This is a great time for you to begin doing regular day-to-day activities and chores with your child. This can include daily reading time, problem-solving, supervised play in outdoor spaces and on playgrounds, and maybe introducing new forms of movement, like dancing or swimming. Children start making independent choices about what activities they want to do and what they want to wear. It’s important to be a clear and consistent communicator during this time, speaking in age-appropriate language and being firm but gentle.
Here are some milestones children may reach during this time:
- Putting together simple puzzles, using more complex toys with buttons and levers, turning knobs and book pages
- Counting, drawing stick figures, remembering or predicting the events of a story, playing simple board games, naming colors and numbers and letters
- Drawing more complex shapes and scenes, counting to 10, copying letters and numbers, understanding simple processes, saying name and address
- Using 2-3 sentences at a time to communicate, naming many daily objects and activities, can be understood by family, understanding directional terms like “in” and “under”
- Speaking in more clear and complex conversations, talking about events of the day, saying first and last name
- Telling stories that make sense, reciting favorite rhymes and songs, naming more advanced letters and numbers, answering questions about stories
- Showing empathy, offering affection, understanding the concepts of possession and ownership, expressing frustration about change, getting dressed independently, taking “their turn”
- Playing games with “parent” and “child” roles, playing more complex games with other children, talking about likes and dislikes, advanced pretending and imagining
- Awareness of gender, more active participation in games, switching between obedience and disobedience, knowing the difference between reality and fantasy
- Walking up and down stairs, easily running and jumping, catching, using playground equipment like slides and swings
- Walking backwards, hammering pegs into holes, climbing confidently, pouring liquids with help
- Doing somersaults and other complex movements, using scissors and other tools with supervision, using the toilet
These three years will present their own challenges as a child begins school for the first time, makes their first close friends, displays more personality and independence and gets involved in extracurricular activities. Children’s self-confidence grows, as do their needs for affection, support and socialization.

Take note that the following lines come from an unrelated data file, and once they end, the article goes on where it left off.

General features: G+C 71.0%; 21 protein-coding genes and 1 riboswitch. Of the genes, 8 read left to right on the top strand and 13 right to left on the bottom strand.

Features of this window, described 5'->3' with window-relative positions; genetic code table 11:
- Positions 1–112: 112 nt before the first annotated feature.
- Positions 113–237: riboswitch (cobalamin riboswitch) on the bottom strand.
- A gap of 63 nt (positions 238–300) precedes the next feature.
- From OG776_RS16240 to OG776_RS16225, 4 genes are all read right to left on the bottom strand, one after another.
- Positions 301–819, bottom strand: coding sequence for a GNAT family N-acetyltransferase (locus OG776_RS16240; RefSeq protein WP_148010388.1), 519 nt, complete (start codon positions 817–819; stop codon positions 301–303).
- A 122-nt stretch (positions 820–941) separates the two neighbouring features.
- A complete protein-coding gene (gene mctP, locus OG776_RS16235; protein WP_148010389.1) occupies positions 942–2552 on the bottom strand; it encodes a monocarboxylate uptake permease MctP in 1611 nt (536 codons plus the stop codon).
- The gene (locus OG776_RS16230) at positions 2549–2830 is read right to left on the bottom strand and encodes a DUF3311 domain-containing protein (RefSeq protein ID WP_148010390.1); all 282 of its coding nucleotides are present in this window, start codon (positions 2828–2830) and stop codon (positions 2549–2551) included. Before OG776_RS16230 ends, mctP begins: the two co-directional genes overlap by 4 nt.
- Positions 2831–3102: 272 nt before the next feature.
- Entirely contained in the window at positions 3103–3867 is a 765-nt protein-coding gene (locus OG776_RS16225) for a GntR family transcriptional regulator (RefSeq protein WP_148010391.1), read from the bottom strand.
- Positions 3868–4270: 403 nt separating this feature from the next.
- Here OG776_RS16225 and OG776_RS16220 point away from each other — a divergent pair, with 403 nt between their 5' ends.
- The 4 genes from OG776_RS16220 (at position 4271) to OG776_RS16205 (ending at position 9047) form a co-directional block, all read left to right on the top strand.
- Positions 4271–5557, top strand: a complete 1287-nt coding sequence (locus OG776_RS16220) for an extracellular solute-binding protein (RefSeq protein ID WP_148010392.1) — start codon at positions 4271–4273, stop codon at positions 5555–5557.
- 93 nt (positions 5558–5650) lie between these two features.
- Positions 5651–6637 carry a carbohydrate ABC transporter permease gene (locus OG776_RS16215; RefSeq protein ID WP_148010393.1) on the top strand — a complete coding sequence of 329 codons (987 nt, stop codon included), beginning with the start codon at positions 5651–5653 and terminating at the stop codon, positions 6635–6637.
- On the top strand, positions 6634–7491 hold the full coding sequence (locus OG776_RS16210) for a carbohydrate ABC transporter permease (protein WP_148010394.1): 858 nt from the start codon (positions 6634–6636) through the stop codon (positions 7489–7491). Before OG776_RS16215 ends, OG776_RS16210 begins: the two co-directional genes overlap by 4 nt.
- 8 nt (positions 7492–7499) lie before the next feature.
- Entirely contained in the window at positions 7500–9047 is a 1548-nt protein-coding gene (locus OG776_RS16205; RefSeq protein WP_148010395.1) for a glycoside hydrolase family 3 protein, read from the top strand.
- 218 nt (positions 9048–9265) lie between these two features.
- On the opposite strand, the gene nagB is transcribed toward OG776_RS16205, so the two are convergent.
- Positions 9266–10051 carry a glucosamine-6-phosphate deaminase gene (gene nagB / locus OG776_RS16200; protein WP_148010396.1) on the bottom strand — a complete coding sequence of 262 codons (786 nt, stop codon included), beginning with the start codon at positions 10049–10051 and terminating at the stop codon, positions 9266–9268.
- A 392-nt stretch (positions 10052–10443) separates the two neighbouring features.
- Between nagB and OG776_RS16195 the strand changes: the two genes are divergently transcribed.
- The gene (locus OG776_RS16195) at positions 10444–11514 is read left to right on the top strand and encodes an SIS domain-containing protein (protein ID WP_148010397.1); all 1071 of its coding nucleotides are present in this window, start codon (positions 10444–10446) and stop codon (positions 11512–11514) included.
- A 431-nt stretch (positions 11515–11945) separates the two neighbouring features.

This may be a difficult time for you as you learn what boundaries work best for your child, how to properly discipline and keep your child safe and how to allow them the independence they seek. However, the role of the parent is still essential in creating set schedules and encouraging the growth of healthy habits like eating, bathing and tooth-brushing. Ensure that your children are getting enough sleep, finding quiet spaces for learning and studying, getting active and building relationships, taking part in family traditions and learning how to be physically safe around others.
Some milestones that children are likely to reach at these ages are:
- Completing most several-step instructions
- More advanced awareness of mathematics, ranging from an ability to count backward to basic arithmetic
- Knowing directions like left and right
- Telling time
- Learning to read at varying degrees
- Understanding words, sentences and more complex speech
- Practicing cooperation and playing well with others
- Mimicking adult behaviors
- Feeling more complex emotions like jealousy and victory
- May be physically modest
- Playing with children of opposite genders
- Able to jump rope and ride a bike
- Drawing or painting at an increasingly advanced level (this is a time in which children’s physical and mental talents may begin to become more evident)
- Doing basic grooming tasks independently, like combing hair and brushing teeth
- Practicing physical skills that they enjoy
As children get older, they usually become far more aware of their surroundings, of social cues and of things they view to be comfortable, uncomfortable, challenging and safe. They may mimic many of the behaviors they learn from peers and adults, which will also begin to reveal what they’re good at, how they think and feel and if they are in need of additional support in one area or another.
It’s important as a parent to allow your child the space to grow and make their own choices, while also being able to help them adapt and learn from the consequences of their actions. Important choices will start to arise, such as who they are allowed to spend time with, what activities they are allowed to do and when (such as managing screen and internet time) and how to set priorities.
Remember, too, that it’s normal for children to reach the milestones listed above at different times. Taking them to routine physicals at their pediatrician can help you determine if you may want to make some changes to help your child grow up well. At Community Access Network, we’re here to serve those needs and more, so contact us today to set up your next appointment!